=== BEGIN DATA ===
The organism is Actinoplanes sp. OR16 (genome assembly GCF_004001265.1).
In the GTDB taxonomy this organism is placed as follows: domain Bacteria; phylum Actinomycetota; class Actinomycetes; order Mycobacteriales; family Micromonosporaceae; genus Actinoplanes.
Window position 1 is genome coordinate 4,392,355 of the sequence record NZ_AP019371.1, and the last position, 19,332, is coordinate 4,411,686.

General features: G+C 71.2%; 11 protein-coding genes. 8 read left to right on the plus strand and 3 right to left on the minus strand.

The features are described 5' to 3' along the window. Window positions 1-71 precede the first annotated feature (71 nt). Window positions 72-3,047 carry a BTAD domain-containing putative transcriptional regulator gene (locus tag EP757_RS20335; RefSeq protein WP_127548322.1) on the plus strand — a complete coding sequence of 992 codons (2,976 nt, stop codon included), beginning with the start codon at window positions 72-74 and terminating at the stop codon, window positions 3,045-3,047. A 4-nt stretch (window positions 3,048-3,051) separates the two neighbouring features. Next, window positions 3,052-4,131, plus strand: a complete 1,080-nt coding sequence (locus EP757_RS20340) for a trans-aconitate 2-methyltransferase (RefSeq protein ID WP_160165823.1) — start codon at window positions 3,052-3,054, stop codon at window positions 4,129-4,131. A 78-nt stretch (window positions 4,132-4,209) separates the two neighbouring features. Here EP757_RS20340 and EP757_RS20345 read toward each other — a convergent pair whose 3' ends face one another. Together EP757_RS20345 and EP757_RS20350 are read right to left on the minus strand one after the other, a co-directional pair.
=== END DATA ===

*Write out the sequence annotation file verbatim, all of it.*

The organism is Actinoplanes sp. OR16 (genome assembly GCF_004001265.1).
In the GTDB taxonomy this organism is placed as follows: domain Bacteria; phylum Actinomycetota; class Actinomycetes; order Mycobacteriales; family Micromonosporaceae; genus Actinoplanes.
Window position 1 is genome coordinate 4,392,355 of the sequence record NZ_AP019371.1, and the last position, 19,332, is coordinate 4,411,686.

General features: G+C 71.2%; 11 protein-coding genes. 8 read left to right on the plus strand and 3 right to left on the minus strand.

The features are described 5' to 3' along the window. Window positions 1-71 precede the first annotated feature (71 nt). Window positions 72-3,047 carry a BTAD domain-containing putative transcriptional regulator gene (locus tag EP757_RS20335; RefSeq protein WP_127548322.1) on the plus strand — a complete coding sequence of 992 codons (2,976 nt, stop codon included), beginning with the start codon at window positions 72-74 and terminating at the stop codon, window positions 3,045-3,047. A 4-nt stretch (window positions 3,048-3,051) separates the two neighbouring features. Next, window positions 3,052-4,131, plus strand: a complete 1,080-nt coding sequence (locus EP757_RS20340) for a trans-aconitate 2-methyltransferase (RefSeq protein ID WP_160165823.1) — start codon at window positions 3,052-3,054, stop codon at window positions 4,129-4,131. A 78-nt stretch (window positions 4,132-4,209) separates the two neighbouring features. Here EP757_RS20340 and EP757_RS20345 read toward each other — a convergent pair whose 3' ends face one another. Together EP757_RS20345 and EP757_RS20350 are read right to left on the minus strand one after the other, a co-directional pair.